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Pathways to Publication

bloody bills

We all know that in a mystery the most obvious suspect, the first “person of interest,” isn’t always the culprit. The same is true of pretty much every aspect of publishing.

There’s a lot—and I mean a lot—of debate, acrimony, and bad information out there about what you can or should expect, or what you’ll be doing as an author as well as writing and how much you will—or won’t—make. Don’t expect me to give you the answers. I won’t. I don’t know them. I don’t think anyone does, no matter what they say because every book is different. Every author’s experience will be different.

I have short stories in three anthologies, two published with small presses in both print and e, the other we did as a crowd-sourced charity anthology, so once the original Indiegogo campaign was over, it became available to the public only in e. My four romantic suspense novels were published by  a major publisher—Penguin—but in their e-only imprint, InterMix, so they had no paperbacks. I've also self-published two shorter contemporary romances, as well as re-publishing the Penguin books when I got my rights back. I haven't covered all the publication bases, but I've come close.

And I still don’t have the answers.

Publishing is a business. The decisions you make must be business decisions. The fact that there are so many new pathways opening up has both positive and negative aspects–you have more choice, but you also have more responsibility.

Here are questions I ask for every project before deciding what to do with it…as always, your mileage may vary.

  • • Who will want to read it (and no, you can’t answer “everyone”–the more specific you are, the better)
  • • Where do those people hang out–online and off?
  • • How do those people choose to read? In e or in print or both?
  • • How much do you think those people will be willing to pay for a book, especially if it's by someone they may never have heard of?
  • • Do these people look at covers when they are making choices about what they are reading?
  • • Where do these people find recommendations about what to read next?

Now, let’s say you want to go the traditional route. And let’s say you don’t have an agent you trust, who can help you vet the publishers to query. Publishers aren’t going to come to you, so you have plenty of time to check them out before sending out your query!

  • • Have you heard of any of the other authors on their list?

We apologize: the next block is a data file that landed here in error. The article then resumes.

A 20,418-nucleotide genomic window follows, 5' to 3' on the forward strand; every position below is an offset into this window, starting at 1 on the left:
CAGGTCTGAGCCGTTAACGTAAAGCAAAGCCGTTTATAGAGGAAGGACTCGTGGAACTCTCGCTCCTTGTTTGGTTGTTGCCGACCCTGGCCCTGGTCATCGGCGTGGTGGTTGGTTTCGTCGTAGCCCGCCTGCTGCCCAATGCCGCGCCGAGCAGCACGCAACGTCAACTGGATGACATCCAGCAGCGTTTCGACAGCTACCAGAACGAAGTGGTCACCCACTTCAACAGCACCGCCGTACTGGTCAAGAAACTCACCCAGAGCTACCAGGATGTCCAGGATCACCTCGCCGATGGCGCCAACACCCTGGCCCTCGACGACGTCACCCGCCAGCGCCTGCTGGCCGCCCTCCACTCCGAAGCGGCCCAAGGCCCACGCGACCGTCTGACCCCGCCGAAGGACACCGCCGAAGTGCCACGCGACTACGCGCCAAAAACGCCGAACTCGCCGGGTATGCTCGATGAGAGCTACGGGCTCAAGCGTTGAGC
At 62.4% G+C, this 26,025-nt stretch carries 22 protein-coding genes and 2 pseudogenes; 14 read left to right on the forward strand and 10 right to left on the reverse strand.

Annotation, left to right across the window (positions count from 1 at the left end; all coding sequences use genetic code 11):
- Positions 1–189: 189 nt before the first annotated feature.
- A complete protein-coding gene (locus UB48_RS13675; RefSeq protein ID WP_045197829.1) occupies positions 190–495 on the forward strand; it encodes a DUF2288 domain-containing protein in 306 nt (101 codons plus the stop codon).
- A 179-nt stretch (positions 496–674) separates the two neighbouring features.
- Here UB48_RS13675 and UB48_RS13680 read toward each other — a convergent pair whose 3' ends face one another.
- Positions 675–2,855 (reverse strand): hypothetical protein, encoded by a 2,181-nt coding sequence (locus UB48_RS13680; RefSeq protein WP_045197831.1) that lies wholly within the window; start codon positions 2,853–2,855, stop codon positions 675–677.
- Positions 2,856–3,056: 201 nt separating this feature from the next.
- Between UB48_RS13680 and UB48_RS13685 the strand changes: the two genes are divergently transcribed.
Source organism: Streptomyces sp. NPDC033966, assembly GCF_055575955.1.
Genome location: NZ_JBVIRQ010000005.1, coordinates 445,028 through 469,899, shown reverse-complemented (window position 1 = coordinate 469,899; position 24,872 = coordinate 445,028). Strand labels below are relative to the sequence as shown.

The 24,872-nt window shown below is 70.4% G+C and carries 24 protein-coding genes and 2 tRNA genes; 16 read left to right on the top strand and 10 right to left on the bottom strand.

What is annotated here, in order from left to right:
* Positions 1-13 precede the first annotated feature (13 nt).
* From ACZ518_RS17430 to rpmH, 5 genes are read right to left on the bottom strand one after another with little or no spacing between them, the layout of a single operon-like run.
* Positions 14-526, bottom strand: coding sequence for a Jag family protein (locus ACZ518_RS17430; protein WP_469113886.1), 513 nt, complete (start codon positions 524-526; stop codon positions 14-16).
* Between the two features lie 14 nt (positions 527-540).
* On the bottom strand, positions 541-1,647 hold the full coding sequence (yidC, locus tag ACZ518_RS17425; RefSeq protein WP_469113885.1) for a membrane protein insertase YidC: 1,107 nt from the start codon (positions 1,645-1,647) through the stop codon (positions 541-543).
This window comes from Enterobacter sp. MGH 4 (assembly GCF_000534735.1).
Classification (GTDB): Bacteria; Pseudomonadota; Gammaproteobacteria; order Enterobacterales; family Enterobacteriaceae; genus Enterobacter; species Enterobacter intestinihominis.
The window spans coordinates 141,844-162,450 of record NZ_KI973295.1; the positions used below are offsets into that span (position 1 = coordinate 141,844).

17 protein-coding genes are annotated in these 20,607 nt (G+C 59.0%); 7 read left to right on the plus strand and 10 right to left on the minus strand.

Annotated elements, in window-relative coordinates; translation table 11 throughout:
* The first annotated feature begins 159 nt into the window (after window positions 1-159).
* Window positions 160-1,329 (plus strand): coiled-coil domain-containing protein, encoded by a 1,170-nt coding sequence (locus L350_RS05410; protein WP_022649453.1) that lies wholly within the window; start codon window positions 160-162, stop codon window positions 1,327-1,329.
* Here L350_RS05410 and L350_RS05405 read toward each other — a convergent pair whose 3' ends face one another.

(Check out their websites and see if you can find them on social media. Look to see if there are any who appear friendly. Ask them about their experiences—politely.)
  • • What do their covers look like? Would they make you want to buy the books?
  • • How about the cover copy? Check out their books on Amazon or B&N and see whether the copy is well-written and makes you want to buy the book.
  • • What kind of promotions have you seen for the books they publish?
  • • Can you even find a list on their website of the books they’ve published in the last year?
  • • For that matter, is their website filled with information about their authors and books, does it have links to the authors’ own sites? Does it have “buy buttons” for the books?
  • • What do they charge for their paperback books? Is it more than you think your readers would pay? What about their ebooks?

Businesswoman looking through a magnifying glass to contractNow, let’s say the books look good and fit your requirements and they offer you a deal. You’re still not done doing your homework!

  • • EXAMINE THE CONTRACT THEY SEND YOU. This one I cannot stress strongly enough. Be sure you understand every word of that contract. If it says “out of print,” you need to know what that means in a world of print on demand and ebook. You need to know if your royalties are standard. Do they own foreign language rights? What about audio rights?

 

I am sure there are questions I’ve missed, but I am trying to stress something here: not all publishers are equal, and even if you like your publisher for one project, they may not be right for all your projects. What does your contract say? Do you owe them right of first refusal on your next project even if it’s completely different from the one they bought?

For example, Twisted was bought as part of a two-book deal. That same contract gave me a deadline for the second book, Lost. But it didn’t specify what might happen in the middle. That is, if I had the kind of speed to complete a book/novella in the middle, I could have published it, as long as what I published did not infringe on my Penguin "world."

So those are some of the things I’d consider. As I said, your mileage may vary, and I’d love to hear any thoughts in the comments about other things I’ve forgotten to include in comments!

 


Laura K Curtis Laura K. Curtis gave up a life writing dry academic papers for writing decidedly less dry short crime stories and novel-length romantic suspense and contemporary romance. A member of RWA, MWA, ITW, and Sisters in Crime, she has trouble settling into one genre.

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